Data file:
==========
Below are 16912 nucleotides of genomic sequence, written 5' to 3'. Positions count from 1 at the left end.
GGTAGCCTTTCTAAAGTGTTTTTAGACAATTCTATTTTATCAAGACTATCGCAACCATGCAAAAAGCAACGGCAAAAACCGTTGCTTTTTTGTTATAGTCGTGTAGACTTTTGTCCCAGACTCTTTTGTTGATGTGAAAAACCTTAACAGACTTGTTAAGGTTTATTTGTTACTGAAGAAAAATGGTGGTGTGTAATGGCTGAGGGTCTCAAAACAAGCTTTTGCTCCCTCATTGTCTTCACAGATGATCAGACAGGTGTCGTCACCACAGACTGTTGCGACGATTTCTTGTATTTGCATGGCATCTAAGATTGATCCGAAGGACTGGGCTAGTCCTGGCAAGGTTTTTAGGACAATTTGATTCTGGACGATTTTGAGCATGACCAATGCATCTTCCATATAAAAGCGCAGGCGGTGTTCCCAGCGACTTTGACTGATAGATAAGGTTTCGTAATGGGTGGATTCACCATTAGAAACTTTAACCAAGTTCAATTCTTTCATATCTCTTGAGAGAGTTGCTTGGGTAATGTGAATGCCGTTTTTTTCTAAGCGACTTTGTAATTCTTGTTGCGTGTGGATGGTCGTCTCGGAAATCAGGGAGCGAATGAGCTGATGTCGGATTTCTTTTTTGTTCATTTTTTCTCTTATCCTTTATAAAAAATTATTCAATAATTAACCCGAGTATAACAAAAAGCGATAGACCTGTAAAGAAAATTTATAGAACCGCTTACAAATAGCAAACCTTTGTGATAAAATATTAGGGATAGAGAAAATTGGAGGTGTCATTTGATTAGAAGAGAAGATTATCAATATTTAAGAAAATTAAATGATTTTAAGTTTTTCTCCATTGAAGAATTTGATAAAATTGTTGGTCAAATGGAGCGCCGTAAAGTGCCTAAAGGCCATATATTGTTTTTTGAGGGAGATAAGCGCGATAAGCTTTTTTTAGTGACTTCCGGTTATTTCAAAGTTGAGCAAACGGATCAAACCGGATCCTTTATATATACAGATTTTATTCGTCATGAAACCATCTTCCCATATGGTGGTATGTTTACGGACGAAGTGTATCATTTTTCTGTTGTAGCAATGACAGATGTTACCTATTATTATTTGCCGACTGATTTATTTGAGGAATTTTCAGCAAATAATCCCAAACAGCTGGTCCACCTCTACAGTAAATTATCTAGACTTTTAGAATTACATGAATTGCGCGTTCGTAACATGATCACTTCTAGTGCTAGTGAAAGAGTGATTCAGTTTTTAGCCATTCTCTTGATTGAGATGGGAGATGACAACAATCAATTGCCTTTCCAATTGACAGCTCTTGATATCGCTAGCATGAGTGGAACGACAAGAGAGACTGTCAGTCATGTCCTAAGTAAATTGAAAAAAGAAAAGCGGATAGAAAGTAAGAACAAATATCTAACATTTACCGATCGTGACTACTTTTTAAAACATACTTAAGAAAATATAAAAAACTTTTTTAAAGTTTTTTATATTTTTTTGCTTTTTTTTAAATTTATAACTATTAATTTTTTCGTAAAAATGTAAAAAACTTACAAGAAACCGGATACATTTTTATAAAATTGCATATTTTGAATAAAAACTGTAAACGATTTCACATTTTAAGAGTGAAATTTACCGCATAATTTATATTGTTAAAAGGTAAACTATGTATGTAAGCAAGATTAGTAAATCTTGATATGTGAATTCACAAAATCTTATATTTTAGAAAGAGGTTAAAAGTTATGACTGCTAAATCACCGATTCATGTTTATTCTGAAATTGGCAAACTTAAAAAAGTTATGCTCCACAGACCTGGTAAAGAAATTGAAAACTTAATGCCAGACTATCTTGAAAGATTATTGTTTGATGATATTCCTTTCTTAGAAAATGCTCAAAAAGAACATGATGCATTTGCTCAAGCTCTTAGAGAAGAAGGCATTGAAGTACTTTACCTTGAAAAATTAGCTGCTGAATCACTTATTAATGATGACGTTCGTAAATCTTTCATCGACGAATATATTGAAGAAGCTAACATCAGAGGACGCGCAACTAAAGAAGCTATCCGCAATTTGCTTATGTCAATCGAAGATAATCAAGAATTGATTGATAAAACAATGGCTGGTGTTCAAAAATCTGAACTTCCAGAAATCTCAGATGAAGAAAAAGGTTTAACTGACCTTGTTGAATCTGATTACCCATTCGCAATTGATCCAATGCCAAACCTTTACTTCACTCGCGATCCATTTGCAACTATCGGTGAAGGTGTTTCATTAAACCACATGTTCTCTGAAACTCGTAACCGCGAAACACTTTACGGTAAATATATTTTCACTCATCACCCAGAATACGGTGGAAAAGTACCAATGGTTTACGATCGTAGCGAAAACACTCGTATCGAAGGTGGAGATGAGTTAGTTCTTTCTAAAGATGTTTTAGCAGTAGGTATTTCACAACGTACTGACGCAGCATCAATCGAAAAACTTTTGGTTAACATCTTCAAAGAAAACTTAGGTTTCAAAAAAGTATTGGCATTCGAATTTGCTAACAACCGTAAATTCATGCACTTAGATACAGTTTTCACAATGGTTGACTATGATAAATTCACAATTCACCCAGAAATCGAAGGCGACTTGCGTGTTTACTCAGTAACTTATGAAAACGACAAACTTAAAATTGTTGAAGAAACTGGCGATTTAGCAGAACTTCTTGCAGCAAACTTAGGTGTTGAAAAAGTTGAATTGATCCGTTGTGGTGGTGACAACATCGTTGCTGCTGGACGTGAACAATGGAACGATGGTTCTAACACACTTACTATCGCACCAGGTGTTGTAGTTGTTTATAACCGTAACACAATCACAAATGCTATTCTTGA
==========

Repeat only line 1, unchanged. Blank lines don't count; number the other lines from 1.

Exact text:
Below are 16912 nucleotides of genomic sequence, written 5' to 3'. Positions count from 1 at the left end.